We’ve received enormous amounts of positive feedback on this model at the same time as sceptical voices have stated that voluntarily systems don’t work. Already in 2008 when I was writing my Master thesis about the relationship between Corporate Social Responsibility and share value, there was a clear correlation between factors such as doing good and economical profits. Nowadays there’s not one major company that doesn’t have a serious commitment (at least on paper) to the greater social environment. Meaning that doing good can also be good economically, no matter of the underlying intention.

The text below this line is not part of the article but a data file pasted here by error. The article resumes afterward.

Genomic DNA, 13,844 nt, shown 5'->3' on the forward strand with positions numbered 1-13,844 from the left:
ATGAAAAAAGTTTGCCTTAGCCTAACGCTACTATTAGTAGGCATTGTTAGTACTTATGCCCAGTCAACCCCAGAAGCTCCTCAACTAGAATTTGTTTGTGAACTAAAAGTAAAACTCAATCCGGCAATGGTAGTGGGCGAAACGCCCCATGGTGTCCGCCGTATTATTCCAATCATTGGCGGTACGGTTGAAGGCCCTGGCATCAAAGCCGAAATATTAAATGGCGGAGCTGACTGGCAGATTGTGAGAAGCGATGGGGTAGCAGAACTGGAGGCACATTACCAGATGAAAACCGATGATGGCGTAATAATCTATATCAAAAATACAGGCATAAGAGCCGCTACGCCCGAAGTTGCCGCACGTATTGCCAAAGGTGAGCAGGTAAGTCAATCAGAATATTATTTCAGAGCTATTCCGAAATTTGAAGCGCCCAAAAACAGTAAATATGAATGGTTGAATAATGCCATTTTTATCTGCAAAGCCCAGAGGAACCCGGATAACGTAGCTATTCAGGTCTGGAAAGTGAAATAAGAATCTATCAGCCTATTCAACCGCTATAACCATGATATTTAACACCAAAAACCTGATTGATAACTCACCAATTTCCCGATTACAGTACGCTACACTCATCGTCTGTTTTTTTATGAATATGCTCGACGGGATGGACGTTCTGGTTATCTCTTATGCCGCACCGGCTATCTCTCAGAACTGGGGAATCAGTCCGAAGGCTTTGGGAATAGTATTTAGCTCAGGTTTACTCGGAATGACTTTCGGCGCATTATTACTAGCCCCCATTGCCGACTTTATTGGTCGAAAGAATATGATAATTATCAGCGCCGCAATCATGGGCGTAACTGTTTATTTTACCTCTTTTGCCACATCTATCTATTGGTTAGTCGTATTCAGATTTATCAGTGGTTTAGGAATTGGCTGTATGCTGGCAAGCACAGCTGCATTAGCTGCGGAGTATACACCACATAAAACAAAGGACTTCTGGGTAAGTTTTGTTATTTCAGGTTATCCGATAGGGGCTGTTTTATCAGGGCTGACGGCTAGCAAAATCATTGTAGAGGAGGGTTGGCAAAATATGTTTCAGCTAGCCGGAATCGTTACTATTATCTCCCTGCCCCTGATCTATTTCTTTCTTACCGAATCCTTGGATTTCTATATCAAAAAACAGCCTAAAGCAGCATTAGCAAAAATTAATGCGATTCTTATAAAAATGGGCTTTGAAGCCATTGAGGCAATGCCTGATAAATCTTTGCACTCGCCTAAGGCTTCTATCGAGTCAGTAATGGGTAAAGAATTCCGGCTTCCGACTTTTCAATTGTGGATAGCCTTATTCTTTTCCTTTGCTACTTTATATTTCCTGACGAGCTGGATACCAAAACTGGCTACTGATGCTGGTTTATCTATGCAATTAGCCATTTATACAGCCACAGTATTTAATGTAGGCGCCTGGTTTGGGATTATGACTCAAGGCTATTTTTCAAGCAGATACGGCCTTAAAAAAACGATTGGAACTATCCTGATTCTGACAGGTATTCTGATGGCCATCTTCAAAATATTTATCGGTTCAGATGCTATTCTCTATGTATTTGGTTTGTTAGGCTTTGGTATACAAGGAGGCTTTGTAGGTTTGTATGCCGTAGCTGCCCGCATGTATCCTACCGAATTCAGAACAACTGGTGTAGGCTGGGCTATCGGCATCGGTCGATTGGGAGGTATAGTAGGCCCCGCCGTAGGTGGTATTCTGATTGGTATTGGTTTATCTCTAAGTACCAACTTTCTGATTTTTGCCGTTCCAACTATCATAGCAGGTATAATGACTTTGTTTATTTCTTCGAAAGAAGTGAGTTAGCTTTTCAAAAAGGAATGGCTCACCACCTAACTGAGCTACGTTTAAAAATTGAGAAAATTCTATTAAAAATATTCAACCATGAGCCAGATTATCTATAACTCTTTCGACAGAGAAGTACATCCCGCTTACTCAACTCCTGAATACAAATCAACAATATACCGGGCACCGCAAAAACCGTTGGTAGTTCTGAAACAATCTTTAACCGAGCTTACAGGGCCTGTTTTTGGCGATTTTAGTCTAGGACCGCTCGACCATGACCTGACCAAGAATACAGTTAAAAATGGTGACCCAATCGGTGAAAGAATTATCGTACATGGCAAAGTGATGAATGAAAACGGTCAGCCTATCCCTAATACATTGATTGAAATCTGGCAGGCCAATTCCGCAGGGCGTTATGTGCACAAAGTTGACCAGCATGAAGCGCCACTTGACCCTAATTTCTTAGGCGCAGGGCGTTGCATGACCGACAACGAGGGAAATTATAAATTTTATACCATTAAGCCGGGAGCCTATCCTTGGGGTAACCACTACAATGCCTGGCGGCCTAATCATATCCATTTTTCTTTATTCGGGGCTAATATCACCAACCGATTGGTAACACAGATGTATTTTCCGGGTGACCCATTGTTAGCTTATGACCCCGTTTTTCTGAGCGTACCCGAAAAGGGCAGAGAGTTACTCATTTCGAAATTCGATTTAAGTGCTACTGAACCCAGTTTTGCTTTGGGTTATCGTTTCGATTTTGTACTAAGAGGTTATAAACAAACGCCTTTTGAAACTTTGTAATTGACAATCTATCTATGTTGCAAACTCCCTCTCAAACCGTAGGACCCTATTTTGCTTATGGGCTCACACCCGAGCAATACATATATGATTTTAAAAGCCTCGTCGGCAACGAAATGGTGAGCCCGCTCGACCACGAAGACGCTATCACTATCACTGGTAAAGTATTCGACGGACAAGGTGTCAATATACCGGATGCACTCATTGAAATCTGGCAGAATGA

However, the most important thing here is the intention of the act. How do your spend 100SEK per month? What’s the value of that money to you?
We’re becoming more and more conscious about where we put our money when it comes to products. We choose more expensive organic food instead of cheap imported fabricates. We choose our clothing with a greater care for environment and sustainability. Because we know that it’s better for a greater good, even if it costs a little bit more.
But how about when it comes to services? Are we as conscious about how we spend our money, what and who we support?